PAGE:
David H. Souter To Deliver Address at Harvard's 2010 Commencement

Former U.S. Supreme Court Justice David H. Souter ’61 will deliver the keynote address at this year’s Commencement on May 27, the University announced yesterday.

Souter, a Rhodes Scholar and 1966 graduate of Harvard Law School, stepped down from the high court in June after nearly two decades of service.

In a statement, University President Drew G. Faust praised the former Lowell House resident’s independence and selflessness on the court.

"The dedication, humility, and commitment to learning with which he has pursued his calling should be an inspiration to any young man or woman contemplating a career in public service," Faust said.


The choice of Souter reflects Faust’s longtime commitment to promoting public service among members of the Harvard community since she ascended the presidency.

While the economic climate has hindered the University’s ability to finance large-scale public service programs, Faust’s recent efforts have been focused on promoting student projects and other opportunities in public service.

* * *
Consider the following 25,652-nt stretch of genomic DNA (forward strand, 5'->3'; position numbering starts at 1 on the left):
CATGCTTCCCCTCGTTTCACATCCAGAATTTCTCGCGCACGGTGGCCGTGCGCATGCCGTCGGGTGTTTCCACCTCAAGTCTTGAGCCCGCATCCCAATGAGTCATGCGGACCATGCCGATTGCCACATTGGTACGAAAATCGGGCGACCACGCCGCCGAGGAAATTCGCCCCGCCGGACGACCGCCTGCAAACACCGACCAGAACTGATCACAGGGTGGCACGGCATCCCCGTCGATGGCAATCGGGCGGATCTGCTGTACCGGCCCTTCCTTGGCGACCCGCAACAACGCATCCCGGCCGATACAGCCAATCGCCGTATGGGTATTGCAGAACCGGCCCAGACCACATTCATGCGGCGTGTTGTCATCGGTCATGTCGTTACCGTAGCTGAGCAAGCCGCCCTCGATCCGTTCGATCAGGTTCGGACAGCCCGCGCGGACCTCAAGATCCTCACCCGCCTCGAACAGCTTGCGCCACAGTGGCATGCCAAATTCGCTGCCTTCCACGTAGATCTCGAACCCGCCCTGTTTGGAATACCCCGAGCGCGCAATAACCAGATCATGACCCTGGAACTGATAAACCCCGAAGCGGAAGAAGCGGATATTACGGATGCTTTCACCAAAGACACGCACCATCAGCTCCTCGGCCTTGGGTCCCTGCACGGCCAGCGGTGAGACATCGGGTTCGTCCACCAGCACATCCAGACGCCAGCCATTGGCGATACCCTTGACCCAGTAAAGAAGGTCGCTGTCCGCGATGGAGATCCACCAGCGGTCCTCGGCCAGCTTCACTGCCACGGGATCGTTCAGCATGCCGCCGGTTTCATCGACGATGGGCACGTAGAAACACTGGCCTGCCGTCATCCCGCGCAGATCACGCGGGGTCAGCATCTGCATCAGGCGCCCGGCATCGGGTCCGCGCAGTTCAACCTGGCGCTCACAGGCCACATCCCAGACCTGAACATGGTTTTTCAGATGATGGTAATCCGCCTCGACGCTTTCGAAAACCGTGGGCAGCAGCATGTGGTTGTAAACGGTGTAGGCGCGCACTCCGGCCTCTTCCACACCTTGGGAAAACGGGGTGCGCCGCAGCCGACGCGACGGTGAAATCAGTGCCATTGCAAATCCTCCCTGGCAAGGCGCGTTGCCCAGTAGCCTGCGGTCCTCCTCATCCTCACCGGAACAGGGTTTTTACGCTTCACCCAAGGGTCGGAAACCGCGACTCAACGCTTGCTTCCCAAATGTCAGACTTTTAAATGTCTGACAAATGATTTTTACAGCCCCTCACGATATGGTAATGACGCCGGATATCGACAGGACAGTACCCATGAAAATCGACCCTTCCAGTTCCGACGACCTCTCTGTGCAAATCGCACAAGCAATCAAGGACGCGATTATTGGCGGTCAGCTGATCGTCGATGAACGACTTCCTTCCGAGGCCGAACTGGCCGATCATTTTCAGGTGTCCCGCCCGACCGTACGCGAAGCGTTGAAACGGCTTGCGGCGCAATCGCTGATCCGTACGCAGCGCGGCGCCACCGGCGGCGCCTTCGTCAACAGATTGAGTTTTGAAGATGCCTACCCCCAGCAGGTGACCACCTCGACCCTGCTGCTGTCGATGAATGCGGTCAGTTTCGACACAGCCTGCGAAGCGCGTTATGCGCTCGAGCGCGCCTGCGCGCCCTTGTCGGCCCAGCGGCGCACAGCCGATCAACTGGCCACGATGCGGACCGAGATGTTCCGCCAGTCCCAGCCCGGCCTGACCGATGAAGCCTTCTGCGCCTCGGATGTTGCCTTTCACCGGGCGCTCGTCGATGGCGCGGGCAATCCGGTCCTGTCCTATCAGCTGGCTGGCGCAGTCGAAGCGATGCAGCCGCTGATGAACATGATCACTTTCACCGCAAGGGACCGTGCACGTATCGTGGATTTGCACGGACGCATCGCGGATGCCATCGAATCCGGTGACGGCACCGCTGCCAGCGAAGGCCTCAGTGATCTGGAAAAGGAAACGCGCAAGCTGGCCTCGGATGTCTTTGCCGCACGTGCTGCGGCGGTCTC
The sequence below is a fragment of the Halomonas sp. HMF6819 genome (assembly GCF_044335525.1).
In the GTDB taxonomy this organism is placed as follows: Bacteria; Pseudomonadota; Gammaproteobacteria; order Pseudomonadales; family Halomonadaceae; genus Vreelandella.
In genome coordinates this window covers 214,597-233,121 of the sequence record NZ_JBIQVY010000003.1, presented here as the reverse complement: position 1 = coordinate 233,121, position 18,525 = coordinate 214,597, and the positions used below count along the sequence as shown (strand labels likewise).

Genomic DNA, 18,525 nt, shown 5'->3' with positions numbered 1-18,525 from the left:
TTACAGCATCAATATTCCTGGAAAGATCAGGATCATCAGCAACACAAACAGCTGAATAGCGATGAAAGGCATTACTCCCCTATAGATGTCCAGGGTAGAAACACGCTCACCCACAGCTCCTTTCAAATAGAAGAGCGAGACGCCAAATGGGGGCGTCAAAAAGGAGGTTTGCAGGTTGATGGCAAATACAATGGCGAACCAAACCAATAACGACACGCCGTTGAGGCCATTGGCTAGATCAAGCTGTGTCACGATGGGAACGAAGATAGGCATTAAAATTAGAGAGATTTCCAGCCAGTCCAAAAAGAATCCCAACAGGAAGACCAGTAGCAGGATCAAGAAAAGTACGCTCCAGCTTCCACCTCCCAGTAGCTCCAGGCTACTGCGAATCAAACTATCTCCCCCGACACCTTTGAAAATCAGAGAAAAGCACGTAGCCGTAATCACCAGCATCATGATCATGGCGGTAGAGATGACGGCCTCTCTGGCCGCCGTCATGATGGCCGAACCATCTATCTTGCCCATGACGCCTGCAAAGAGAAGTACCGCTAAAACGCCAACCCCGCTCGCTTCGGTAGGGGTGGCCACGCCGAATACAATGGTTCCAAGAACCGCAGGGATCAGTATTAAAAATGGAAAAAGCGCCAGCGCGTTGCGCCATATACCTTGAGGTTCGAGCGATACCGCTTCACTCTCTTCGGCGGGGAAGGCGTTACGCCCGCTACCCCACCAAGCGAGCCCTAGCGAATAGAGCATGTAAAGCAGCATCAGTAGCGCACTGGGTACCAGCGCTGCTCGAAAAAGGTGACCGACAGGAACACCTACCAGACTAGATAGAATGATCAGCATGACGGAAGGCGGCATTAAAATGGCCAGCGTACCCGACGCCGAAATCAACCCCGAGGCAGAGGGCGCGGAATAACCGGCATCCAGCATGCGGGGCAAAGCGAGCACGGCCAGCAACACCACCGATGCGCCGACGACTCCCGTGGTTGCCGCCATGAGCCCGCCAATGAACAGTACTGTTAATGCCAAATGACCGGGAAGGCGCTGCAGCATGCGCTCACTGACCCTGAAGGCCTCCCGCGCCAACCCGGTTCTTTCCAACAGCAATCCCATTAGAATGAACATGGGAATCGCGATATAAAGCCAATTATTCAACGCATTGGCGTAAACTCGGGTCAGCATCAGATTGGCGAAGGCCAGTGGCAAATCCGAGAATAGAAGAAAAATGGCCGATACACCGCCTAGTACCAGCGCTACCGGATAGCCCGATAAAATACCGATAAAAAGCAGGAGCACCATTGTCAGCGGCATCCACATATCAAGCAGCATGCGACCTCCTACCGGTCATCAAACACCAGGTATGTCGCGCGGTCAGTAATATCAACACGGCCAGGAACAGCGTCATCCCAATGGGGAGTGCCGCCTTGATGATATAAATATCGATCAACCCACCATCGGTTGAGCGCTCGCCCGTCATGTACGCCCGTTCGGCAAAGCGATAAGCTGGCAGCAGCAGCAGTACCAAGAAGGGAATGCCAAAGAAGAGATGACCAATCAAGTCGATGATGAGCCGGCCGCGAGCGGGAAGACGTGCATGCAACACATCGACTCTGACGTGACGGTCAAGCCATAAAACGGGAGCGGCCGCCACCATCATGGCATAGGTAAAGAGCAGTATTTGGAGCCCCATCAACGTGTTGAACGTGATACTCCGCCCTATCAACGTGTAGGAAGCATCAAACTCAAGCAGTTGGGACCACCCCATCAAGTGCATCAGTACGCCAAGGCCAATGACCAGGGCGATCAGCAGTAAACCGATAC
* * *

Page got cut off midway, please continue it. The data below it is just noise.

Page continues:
In October, Faust announced an initiative supporting students volunteering at the Greater Boston Food Bank, and the Harvard Kennedy School has been working with the White House to improve graduates’ job prospects in Washington.

Though the program has since been suspended, the Law School launched an initiative in 2008 to waive the third year of tuition for students who committed to five years of work in the public service sector.

Noah R. Feldman ’92, a Law School professor who clerked for Souter on the Supreme Court in 1998, also praised Souter’s commitment to public service yesterday, calling him the "the closest thing to a selfless public servant we’ve seen."

"He is a model of what a devoted public servant is in an era that has very few examples of that," Feldman said. "He threw himself into his job and worked 70 hours a week—not because he was a workaholic, but because that’s what his conscience told him he needed to do in order to do his job well."

Law School professor Laurence H. Tribe ’62 added that Souter’s Court opinions are well respected in the legal community.

"As a scholar, I always found his contributions to the law admirable, and his manifest concern for the plight of the most vulnerable of our citizens made his a beacon worth following," Tribe wrote in an e-mail. "I’m sure his reflections will prove enlightening at a time of national soul-searching and peril."

Appointed in 1990 by President George H. W. Bush, Souter came to be regarded as a moderate liberal during his 19-year tenure on the federal bench. By the middle of his term, Souter frequently voted with liberals on issues including the death penalty, worker rights, and limits on abortion restrictions.

But according to Feldman, it was not Souter who changed, but the nature of conservatism in the United States.